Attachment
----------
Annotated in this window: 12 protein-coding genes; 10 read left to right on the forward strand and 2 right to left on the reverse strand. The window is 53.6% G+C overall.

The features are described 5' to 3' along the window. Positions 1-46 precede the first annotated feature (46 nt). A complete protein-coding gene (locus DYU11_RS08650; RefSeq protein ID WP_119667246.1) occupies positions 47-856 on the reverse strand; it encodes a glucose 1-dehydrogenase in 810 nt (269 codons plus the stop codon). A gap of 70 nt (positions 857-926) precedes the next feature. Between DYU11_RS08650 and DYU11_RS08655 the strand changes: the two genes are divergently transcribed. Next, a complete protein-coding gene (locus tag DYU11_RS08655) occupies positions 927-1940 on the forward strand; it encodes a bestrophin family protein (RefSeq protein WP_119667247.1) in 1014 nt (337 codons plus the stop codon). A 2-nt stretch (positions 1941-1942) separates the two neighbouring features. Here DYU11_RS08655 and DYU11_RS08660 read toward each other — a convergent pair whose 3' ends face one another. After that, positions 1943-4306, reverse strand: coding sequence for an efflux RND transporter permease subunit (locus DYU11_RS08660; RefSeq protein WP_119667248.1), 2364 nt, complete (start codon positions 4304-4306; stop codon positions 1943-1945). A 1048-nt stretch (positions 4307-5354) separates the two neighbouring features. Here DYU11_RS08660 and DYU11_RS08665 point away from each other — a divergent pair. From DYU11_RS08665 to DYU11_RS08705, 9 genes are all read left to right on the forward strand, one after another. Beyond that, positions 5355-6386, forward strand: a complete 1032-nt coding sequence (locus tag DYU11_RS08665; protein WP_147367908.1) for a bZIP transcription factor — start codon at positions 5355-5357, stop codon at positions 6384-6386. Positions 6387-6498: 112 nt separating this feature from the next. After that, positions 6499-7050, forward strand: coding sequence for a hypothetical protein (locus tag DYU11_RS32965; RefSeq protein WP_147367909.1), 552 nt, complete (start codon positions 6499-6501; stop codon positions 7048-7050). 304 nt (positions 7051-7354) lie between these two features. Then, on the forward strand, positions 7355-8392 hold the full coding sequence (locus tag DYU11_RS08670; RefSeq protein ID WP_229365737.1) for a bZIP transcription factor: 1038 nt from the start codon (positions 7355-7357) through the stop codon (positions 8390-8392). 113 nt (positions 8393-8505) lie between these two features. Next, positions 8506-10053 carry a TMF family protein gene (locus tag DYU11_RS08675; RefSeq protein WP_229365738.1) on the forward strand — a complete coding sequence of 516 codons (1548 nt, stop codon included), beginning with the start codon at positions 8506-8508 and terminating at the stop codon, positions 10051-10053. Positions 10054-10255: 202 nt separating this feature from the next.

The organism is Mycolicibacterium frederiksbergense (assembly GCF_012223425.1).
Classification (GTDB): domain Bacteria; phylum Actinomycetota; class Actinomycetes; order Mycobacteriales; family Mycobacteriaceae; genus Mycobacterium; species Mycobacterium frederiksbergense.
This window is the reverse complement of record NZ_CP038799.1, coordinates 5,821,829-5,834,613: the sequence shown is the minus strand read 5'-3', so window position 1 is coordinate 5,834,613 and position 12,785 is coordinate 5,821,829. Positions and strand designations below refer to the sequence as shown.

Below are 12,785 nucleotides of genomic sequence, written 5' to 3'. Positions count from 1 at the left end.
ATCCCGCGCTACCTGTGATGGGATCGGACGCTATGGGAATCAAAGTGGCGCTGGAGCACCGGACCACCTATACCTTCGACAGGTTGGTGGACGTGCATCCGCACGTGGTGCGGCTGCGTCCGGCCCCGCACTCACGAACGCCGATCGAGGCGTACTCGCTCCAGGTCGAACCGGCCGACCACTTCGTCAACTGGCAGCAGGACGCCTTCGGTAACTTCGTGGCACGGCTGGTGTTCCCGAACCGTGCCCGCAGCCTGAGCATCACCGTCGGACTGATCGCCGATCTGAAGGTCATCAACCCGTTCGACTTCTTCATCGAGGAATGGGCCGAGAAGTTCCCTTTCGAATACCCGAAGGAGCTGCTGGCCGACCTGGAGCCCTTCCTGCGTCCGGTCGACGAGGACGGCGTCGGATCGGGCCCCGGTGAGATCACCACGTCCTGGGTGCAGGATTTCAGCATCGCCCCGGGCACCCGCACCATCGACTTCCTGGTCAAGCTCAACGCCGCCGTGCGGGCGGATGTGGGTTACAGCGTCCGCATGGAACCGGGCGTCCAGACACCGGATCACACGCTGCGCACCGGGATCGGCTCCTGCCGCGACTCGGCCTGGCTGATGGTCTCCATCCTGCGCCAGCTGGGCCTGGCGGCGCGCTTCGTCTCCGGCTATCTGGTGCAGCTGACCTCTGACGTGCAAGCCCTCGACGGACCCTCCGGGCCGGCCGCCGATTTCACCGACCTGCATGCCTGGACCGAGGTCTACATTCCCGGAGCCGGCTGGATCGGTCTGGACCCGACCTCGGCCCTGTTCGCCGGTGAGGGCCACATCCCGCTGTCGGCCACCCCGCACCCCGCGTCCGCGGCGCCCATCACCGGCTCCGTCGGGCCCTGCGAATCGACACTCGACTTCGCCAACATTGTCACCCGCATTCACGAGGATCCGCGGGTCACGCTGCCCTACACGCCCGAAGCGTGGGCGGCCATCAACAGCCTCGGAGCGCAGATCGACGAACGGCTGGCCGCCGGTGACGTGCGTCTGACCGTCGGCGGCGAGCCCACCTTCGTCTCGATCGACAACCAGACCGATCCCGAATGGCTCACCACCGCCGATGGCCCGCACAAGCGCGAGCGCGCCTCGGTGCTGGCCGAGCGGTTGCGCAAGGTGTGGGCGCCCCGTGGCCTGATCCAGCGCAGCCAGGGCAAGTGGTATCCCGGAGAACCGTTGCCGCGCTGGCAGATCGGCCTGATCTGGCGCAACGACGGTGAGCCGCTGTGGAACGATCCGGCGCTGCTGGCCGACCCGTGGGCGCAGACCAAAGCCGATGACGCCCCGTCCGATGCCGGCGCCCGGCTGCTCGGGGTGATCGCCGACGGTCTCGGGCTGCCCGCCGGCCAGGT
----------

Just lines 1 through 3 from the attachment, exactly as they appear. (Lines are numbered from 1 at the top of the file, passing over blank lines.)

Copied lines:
Annotated in this window: 12 protein-coding genes; 10 read left to right on the forward strand and 2 right to left on the reverse strand. The window is 53.6% G+C overall.

The features are described 5' to 3' along the window. Positions 1-46 precede the first annotated feature (46 nt). A complete protein-coding gene (locus DYU11_RS08650; RefSeq protein ID WP_119667246.1) occupies positions 47-856 on the reverse strand; it encodes a glucose 1-dehydrogenase in 810 nt (269 codons plus the stop codon). A gap of 70 nt (positions 857-926) precedes the next feature. Between DYU11_RS08650 and DYU11_RS08655 the strand changes: the two genes are divergently transcribed. Next, a complete protein-coding gene (locus tag DYU11_RS08655) occupies positions 927-1940 on the forward strand; it encodes a bestrophin family protein (RefSeq protein WP_119667247.1) in 1014 nt (337 codons plus the stop codon). A 2-nt stretch (positions 1941-1942) separates the two neighbouring features. Here DYU11_RS08655 and DYU11_RS08660 read toward each other — a convergent pair whose 3' ends face one another. After that, positions 1943-4306, reverse strand: coding sequence for an efflux RND transporter permease subunit (locus DYU11_RS08660; RefSeq protein WP_119667248.1), 2364 nt, complete (start codon positions 4304-4306; stop codon positions 1943-1945). A 1048-nt stretch (positions 4307-5354) separates the two neighbouring features. Here DYU11_RS08660 and DYU11_RS08665 point away from each other — a divergent pair. From DYU11_RS08665 to DYU11_RS08705, 9 genes are all read left to right on the forward strand, one after another. Beyond that, positions 5355-6386, forward strand: a complete 1032-nt coding sequence (locus tag DYU11_RS08665; protein WP_147367908.1) for a bZIP transcription factor — start codon at positions 5355-5357, stop codon at positions 6384-6386. Positions 6387-6498: 112 nt separating this feature from the next. After that, positions 6499-7050, forward strand: coding sequence for a hypothetical protein (locus tag DYU11_RS32965; RefSeq protein WP_147367909.1), 552 nt, complete (start codon positions 6499-6501; stop codon positions 7048-7050). 304 nt (positions 7051-7354) lie between these two features. Then, on the forward strand, positions 7355-8392 hold the full coding sequence (locus tag DYU11_RS08670; RefSeq protein ID WP_229365737.1) for a bZIP transcription factor: 1038 nt from the start codon (positions 7355-7357) through the stop codon (positions 8390-8392). 113 nt (positions 8393-8505) lie between these two features. Next, positions 8506-10053 carry a TMF family protein gene (locus tag DYU11_RS08675; RefSeq protein WP_229365738.1) on the forward strand — a complete coding sequence of 516 codons (1548 nt, stop codon included), beginning with the start codon at positions 8506-8508 and terminating at the stop codon, positions 10051-10053. Positions 10054-10255: 202 nt separating this feature from the next.

The organism is Mycolicibacterium frederiksbergense (assembly GCF_012223425.1).